7 Little-Known Strategies To Get Your Deadbeat Blog Working For You

This guest post is by Jarom Adair of Solopreneur Marketing.

“You lazy, ungrateful, good-for-nothing blog!”

You stare at the 0 comments accompanying each of your most recent posts.

“All you do is sit around all day. I’m the one doing all the work around here!”

Blogs are supposed to bring you traffic, collect comments, and spread your name across the Internet as everyone happily shares the content you so painstakingly created.

But instead, your blog acts more like an apathetic teenager.

It lounges around all day not lifting a finger to help your business. It takes up space and sucks up resources you could be using elsewhere. If you don’t continually feed it new content, it looks like an under-nourished street urchin, embarrassing you in front of visitors.

If you’ve ever handed out a business card and then said to yourself, “Great—now I’ve got to go update my blog before anybody sees it,” you know what I’m talking about.

But your blog was meant to be so much more than that.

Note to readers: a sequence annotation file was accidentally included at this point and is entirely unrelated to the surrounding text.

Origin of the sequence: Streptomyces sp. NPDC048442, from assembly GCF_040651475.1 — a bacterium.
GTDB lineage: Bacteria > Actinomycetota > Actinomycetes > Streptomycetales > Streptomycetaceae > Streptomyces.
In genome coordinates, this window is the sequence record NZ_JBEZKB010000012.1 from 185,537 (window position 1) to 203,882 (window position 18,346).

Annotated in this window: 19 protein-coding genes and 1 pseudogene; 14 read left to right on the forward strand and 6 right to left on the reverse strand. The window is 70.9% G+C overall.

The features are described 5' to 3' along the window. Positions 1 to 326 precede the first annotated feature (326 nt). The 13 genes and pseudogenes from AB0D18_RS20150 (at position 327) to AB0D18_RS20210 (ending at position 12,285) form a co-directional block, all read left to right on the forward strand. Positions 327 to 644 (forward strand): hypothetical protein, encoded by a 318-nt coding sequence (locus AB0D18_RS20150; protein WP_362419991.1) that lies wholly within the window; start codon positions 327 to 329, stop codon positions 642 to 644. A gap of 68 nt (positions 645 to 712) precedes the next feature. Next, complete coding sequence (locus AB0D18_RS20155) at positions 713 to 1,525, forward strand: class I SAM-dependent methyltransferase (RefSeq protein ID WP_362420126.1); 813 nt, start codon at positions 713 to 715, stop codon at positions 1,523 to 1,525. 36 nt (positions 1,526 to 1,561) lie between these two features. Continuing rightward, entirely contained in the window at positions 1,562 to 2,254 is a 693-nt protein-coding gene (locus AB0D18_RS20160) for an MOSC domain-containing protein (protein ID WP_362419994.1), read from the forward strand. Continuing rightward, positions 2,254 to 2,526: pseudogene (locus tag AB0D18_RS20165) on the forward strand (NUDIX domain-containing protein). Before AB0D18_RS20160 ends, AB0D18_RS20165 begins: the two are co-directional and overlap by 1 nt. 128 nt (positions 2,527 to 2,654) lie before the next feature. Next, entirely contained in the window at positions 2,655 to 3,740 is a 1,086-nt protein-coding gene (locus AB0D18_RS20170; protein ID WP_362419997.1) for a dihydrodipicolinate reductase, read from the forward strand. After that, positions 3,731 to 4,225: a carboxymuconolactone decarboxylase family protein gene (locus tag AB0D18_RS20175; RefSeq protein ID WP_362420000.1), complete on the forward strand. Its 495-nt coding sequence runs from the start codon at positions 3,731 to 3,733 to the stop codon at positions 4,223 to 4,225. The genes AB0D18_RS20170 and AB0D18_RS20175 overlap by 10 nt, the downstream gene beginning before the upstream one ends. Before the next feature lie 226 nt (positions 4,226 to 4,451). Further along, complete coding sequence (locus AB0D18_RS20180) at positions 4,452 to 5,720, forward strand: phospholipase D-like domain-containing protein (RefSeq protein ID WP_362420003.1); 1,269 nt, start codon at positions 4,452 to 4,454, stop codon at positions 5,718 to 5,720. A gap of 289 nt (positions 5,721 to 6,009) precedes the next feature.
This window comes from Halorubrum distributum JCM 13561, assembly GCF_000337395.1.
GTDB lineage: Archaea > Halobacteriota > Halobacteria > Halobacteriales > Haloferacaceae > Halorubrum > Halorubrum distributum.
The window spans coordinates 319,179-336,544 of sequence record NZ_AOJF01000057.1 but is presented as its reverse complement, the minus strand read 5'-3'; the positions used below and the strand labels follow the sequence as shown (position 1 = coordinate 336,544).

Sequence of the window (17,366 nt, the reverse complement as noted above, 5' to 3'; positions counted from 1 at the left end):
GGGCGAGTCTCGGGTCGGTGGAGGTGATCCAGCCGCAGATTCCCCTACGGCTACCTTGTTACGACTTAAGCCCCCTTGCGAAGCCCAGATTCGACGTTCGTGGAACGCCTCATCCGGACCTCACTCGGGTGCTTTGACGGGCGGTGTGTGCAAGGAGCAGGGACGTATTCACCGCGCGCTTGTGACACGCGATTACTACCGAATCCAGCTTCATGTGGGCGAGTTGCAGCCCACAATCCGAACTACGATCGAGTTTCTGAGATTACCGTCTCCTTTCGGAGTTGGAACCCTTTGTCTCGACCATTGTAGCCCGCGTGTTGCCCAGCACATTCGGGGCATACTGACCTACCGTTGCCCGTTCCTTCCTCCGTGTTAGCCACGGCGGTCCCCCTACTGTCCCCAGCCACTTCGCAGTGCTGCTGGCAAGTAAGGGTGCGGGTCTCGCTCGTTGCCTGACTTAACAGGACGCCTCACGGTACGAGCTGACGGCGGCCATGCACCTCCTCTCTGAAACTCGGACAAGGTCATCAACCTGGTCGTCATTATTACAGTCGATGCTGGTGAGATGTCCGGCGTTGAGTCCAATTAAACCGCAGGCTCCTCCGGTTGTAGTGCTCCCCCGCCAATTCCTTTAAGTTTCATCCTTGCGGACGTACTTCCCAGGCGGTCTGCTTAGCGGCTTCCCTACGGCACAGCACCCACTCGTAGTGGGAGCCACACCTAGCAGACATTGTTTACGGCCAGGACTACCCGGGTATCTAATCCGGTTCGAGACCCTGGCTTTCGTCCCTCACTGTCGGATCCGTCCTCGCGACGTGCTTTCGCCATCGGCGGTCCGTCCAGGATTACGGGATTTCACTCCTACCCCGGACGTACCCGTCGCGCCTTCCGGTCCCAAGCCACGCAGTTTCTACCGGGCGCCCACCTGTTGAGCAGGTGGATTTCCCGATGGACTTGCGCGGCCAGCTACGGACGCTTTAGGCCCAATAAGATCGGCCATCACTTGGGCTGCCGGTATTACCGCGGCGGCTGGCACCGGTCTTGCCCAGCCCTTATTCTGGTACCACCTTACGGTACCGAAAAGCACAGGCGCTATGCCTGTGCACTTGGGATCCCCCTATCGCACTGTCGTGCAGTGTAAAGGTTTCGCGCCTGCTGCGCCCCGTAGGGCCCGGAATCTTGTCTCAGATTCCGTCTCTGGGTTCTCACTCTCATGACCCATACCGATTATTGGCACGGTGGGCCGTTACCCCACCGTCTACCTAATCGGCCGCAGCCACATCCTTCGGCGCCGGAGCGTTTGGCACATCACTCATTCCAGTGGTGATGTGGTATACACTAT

Your blog is your baby. Like any good parent, you yearn for your blog to reach its full potential. You brought your blog into the world to see it increase its reach and influence and land new readers every day who will come and fully appreciate the value it holds. Like any good parent, you want your child to become more than you.

And yet there is sits, languishing away with a soda in one hand and the TV remote in the other, letting each new article you feed it slip into the chasm of archived posts without ever seeing the light of day. Despite your best efforts, your blog seems content to become just another forgotten collection of words on the Internet. Infinite potential … gone to waste.

But don’t despair! All the work you’ve put into your blog is not lost and your blog can, with a few simple strategies, bring you traffic, convert that traffic from visitors into leads, and build relationships with your audience till they can’t help but want to work with you—all with minimal prodding and nagging from you.

Grandma would be so proud.

So before you give it an ultimatum and kick it to the curb, use the following little-known strategies to transform your lazy bum of a blog into a productive member of society.

Get a job! And a haircut!

Before you put your blog to work with the upcoming strategies, you need to get clear on what your blog’s job is.

Its job may be to get visitors to call you or purchase something from you. It may be there to support your current clients or build a user community. You might be focused on making money through advertisements and endorsements. Often, a blog’s main job is to collect email addresses.